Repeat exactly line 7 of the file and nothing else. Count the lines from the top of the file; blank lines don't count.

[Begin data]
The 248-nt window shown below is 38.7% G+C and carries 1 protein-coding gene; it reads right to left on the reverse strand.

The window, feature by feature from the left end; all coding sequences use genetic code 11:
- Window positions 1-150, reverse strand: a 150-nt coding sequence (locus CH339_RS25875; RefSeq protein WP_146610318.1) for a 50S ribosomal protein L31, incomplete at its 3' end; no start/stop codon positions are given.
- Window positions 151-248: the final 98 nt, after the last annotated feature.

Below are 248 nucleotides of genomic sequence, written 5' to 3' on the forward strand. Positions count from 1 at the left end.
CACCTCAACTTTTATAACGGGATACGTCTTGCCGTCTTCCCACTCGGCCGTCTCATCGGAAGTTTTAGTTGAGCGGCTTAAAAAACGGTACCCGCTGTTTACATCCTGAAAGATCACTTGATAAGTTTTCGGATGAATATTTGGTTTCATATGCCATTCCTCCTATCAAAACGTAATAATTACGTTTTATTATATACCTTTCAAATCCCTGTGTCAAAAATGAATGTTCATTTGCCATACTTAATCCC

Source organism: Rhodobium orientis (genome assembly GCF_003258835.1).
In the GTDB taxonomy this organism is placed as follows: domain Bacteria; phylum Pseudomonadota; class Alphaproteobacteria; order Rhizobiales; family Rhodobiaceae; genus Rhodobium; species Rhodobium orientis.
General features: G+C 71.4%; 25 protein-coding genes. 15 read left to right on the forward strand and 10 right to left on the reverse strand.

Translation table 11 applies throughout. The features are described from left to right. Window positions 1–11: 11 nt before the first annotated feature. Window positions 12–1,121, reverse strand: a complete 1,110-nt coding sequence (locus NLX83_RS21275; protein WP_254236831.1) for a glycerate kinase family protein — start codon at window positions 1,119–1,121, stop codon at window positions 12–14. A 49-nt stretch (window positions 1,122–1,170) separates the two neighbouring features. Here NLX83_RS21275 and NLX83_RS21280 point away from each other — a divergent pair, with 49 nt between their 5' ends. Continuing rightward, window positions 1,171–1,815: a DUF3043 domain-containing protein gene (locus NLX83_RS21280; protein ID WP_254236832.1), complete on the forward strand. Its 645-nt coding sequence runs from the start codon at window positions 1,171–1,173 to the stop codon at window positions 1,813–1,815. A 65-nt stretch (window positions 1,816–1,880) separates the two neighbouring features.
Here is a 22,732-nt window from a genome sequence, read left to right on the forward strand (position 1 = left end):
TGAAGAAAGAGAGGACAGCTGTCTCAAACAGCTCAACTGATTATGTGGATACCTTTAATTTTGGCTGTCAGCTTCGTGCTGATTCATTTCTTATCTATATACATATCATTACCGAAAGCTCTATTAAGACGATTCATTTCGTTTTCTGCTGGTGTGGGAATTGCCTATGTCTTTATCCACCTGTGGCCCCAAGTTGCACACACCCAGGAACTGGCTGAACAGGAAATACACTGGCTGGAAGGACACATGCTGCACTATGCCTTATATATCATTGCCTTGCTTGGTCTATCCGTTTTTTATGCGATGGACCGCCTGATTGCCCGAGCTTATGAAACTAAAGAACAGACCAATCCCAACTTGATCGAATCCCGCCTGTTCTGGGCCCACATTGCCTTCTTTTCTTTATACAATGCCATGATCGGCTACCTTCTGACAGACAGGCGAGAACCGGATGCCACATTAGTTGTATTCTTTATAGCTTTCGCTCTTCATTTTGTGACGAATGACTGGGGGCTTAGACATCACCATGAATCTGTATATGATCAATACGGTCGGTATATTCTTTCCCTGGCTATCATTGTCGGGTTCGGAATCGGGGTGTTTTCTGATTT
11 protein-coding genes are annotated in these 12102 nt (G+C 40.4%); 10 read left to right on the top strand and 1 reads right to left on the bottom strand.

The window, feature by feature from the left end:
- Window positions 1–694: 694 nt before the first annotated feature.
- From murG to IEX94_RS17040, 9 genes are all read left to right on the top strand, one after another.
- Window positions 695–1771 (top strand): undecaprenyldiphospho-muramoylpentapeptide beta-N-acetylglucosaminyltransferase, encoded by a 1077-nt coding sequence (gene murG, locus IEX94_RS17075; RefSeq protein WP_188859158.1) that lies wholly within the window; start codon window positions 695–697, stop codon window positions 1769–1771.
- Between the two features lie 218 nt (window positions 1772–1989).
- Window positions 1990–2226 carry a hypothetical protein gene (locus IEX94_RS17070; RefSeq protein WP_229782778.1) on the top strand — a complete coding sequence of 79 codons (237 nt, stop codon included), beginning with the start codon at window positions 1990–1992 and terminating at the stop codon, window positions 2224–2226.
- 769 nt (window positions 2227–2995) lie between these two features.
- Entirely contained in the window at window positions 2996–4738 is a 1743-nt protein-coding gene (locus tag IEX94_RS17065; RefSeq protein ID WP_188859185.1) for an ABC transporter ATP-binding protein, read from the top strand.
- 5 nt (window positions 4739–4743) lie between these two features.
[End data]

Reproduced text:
Source organism: Rhodobium orientis (genome assembly GCF_003258835.1).